The Road Less Traveled
This week I was privileged to be part of a panel speaking to the Civic Leaders Fellowship program. It is a summer program for college students in a variety of fields. The program is sponsored by the Parkersburg Community Foundation and WVU Parkersburg. My role was to share leadership information they could implement. These students are our future leaders. I was impressed by the nature of the questions they asked. They are concerned about the future of our region. These articulate young people are doing summer jobs in addition to this program. Our country needs good leaders. I liked what I saw. Our future is in good hands if we can continue to develop future leaders like I saw this week.
We talked about the importance of example. People look at what a leader does more than what they say. If a leader wants their people to work hard or be on time for a meeting the leader first needs to work hard and be on time. If a leader treats people with dignity and respect they will find their followers doing the same. We need effective leaders. Sadly, we see many more followers than leaders. Many of the followers are not even following leaders they are following other followers. We see this routinely in riots or mob violence. People follow other followers based on emotions at the moment later regretting their actions.
In my college dorm room, I had a poster of Robert Frost’s poem The Road Not Taken. The poem was first published in the August 1915 issue of The Atlantic Monthly. Here is the ending.
Two roads diverged in a wood, and I–I took the one less traveled by. And, that has made all the difference.
I have always interpreted Frost’s words as, we need to follow our own path and not just follow the crowd. I learned the crowd never goes the best way. They go the average way. Those going the best way are way ahead of the crowd or on the other path. Leaders don’t follow the crowd. The crowd also goes the safe way. Taking the road less traveled requires risk most people refuse to take.
Back when I was in corporate sales and had a new product, I never took it first to my large corporate customers. It was too risky for them. They stuck with what had always been successful until they were forced to change. Instead I shared it with my small customers where the owner was the decision maker. If they could see upside value they were willing to take the risk and try something new. These entrepreneurs typically made money on new ideas and got an edge over their large slow-moving competitors.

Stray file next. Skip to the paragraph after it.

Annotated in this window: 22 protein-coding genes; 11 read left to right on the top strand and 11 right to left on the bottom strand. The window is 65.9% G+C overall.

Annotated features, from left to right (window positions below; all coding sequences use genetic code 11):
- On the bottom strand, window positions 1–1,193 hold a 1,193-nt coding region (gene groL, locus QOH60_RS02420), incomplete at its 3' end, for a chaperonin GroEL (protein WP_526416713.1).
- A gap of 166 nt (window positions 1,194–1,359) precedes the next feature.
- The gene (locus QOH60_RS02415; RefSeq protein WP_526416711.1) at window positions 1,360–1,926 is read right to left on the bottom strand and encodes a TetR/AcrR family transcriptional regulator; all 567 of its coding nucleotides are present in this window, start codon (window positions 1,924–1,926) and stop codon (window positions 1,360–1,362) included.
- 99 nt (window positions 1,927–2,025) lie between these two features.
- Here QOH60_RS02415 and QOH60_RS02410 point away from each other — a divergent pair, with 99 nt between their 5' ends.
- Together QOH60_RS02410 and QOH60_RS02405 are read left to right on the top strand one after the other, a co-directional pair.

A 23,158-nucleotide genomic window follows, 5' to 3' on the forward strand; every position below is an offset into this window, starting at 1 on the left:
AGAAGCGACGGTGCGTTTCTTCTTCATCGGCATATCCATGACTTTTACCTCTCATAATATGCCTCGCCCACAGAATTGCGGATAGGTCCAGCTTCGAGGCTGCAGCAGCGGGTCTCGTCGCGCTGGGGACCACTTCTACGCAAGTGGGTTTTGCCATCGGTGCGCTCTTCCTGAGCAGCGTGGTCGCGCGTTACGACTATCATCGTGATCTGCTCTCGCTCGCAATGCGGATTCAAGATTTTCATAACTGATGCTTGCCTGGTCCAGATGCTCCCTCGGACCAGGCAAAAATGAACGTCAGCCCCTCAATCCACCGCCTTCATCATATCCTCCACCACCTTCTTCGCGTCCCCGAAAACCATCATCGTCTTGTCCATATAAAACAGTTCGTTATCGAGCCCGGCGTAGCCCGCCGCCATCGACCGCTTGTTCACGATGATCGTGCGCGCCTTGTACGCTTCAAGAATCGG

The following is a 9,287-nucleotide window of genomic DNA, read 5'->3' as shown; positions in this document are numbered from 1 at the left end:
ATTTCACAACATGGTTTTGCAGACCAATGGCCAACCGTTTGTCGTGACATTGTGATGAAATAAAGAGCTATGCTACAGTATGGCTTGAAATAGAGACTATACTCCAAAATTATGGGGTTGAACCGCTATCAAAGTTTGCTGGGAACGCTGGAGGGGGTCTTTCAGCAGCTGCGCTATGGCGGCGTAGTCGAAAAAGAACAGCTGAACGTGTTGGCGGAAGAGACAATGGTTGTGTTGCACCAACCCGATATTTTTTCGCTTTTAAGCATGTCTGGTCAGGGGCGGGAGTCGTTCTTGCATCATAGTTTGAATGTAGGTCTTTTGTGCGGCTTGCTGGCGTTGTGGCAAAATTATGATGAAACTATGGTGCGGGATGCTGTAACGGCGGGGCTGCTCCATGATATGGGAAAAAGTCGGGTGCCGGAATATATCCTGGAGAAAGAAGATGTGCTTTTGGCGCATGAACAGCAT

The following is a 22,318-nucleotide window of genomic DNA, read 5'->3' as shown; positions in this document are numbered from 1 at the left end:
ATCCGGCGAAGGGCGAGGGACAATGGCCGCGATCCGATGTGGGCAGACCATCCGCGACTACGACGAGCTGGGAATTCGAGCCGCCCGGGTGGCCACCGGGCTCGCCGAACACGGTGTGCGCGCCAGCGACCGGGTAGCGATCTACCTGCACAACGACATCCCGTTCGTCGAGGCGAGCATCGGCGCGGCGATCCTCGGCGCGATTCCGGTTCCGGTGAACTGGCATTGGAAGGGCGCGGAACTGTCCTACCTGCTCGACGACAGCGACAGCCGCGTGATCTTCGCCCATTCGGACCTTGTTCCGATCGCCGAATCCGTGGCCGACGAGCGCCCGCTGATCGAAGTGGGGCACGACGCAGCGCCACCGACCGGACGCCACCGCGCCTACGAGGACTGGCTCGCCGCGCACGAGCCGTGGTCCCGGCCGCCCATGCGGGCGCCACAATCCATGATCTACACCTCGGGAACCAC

I challenged the young people this week to be leaders and follow their own path. I warned them it will take courage to do this. The crowd doesn’t always like people who break out and go their own way. I suggested when they look at a problem to solve or a process they want to improve, always start with a blank sheet of paper. Don’t first look at what others have done or are doing. Develop your own ideas. What others are doing probably isn’t the best way. Keep an open mind and search for truth. The best way has yet to be discovered. Here are examples.
At Shale Crescent USA, four years ago we looked at the U.S. Gulf Coast where almost the entire U.S. petrochemical industry is located. The Gulf Coast has been the right location to build a petrochemical plant for over 75 years. We realized the world changed when the Shale Crescent USA (SCUSA) was producing 30% of the USA’s gas supply up from 3% a few years prior. We believed SCUSA would have an advantage because of its proximity to energy and feedstock. It made sense but we couldn’t prove it until we commissioned IHSMarkit to do a study comparing a cracker built in SCUSA to the Gulf Coast. IHSMarkit found it was 4 times more profitable for a petrochemical plant to be located here where over 70% of the demand is. In 2018 our Study was presented on the Main Stage at the World Petrochemical Conference in Houston, Texas. We turned the petrochemical industry upside down. Companies committed to the Gulf Coast or those building projects there were NOT happy with SCUSA. We took the road less traveled.
The common assumption is the USA cannot compete with China in manufacturing. At SCUSA we used the blank sheet of paper approach and are comparing U.S. manufacturing costs directly with China. We are finding U.S. manufacturers can be very competitive with China and are in the final stages of a study that will show the advantages of SCUSA over China. USA manufacturers have an energy and feedstock advantage as well as a large location advantage.
The accepted solution to climate change and global emissions for 30+ years has been the elimination of fossil fuels. In the last 30 years global emissions are still increasing except in the USA. The pandemic helped us realize many critical items are not made in the USA anymore and need to be. We found products made and consumed in the USA have a much lower carbon footprint than the same products manufactured in China using OPEC oil, electricity from China’s coal fired power plants then shipped halfway around the world to the USA. American manufacturers save a lot of money and transportation costs by manufacturing on top of their energy and feedstock and in the middle of their customers. One of the major solutions to global emissions is manufacturing in the USA. There are people following the followers who may dislike this solution.
For leaders, following the road less traveled is challenging and requires courage to go a different way, as per Robert Frost “that has made all the difference.” Anything is possible.